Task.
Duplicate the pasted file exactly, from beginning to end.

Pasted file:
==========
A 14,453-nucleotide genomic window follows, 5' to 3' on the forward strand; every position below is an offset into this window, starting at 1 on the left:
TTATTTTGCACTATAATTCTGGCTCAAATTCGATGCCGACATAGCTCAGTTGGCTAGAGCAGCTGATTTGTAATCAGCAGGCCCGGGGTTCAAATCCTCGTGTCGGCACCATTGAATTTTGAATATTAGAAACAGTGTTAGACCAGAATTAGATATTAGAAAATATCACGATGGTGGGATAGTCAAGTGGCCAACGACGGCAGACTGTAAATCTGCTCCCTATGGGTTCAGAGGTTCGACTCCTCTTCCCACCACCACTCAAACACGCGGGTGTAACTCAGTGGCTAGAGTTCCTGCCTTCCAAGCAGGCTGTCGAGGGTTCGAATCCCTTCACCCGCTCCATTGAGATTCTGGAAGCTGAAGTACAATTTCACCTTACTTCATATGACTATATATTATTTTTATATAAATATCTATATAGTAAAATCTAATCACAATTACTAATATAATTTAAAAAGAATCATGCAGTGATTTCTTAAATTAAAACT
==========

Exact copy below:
A 14,453-nucleotide genomic window follows, 5' to 3' on the forward strand; every position below is an offset into this window, starting at 1 on the left:
TTATTTTGCACTATAATTCTGGCTCAAATTCGATGCCGACATAGCTCAGTTGGCTAGAGCAGCTGATTTGTAATCAGCAGGCCCGGGGTTCAAATCCTCGTGTCGGCACCATTGAATTTTGAATATTAGAAACAGTGTTAGACCAGAATTAGATATTAGAAAATATCACGATGGTGGGATAGTCAAGTGGCCAACGACGGCAGACTGTAAATCTGCTCCCTATGGGTTCAGAGGTTCGACTCCTCTTCCCACCACCACTCAAACACGCGGGTGTAACTCAGTGGCTAGAGTTCCTGCCTTCCAAGCAGGCTGTCGAGGGTTCGAATCCCTTCACCCGCTCCATTGAGATTCTGGAAGCTGAAGTACAATTTCACCTTACTTCATATGACTATATATTATTTTTATATAAATATCTATATAGTAAAATCTAATCACAATTACTAATATAATTTAAAAAGAATCATGCAGTGATTTCTTAAATTAAAACT